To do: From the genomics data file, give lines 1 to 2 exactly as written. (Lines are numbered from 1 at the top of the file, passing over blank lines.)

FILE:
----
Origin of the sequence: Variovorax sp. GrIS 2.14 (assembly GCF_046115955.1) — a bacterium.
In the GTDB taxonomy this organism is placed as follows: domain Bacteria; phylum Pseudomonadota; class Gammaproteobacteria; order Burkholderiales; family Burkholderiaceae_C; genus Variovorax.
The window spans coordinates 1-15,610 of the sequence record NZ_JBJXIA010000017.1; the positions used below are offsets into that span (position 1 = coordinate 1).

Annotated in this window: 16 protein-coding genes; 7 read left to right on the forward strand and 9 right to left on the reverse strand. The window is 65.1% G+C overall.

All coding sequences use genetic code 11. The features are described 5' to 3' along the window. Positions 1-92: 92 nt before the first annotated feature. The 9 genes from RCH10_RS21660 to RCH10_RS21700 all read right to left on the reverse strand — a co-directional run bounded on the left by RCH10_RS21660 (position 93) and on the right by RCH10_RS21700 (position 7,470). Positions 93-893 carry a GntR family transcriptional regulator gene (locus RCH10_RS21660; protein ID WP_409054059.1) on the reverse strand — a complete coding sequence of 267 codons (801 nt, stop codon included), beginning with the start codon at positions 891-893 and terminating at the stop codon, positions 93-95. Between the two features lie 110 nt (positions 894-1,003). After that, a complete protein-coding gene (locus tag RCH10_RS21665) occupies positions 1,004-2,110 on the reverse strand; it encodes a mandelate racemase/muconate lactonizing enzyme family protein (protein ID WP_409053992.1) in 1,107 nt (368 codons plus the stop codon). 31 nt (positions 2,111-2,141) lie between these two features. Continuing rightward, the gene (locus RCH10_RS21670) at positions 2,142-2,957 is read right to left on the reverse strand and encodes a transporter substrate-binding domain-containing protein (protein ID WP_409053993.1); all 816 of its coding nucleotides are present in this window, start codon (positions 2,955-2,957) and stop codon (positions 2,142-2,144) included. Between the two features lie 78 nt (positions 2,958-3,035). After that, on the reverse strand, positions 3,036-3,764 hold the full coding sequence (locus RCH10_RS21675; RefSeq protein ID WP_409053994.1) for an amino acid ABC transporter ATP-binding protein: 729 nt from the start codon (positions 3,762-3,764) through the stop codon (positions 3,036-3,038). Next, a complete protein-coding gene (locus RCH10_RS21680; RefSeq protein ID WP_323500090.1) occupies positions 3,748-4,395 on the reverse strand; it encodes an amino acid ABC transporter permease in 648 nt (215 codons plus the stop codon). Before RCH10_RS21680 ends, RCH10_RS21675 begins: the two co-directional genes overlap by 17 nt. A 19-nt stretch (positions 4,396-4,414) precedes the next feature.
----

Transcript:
Origin of the sequence: Variovorax sp. GrIS 2.14 (assembly GCF_046115955.1) — a bacterium.
In the GTDB taxonomy this organism is placed as follows: domain Bacteria; phylum Pseudomonadota; class Gammaproteobacteria; order Burkholderiales; family Burkholderiaceae_C; genus Variovorax.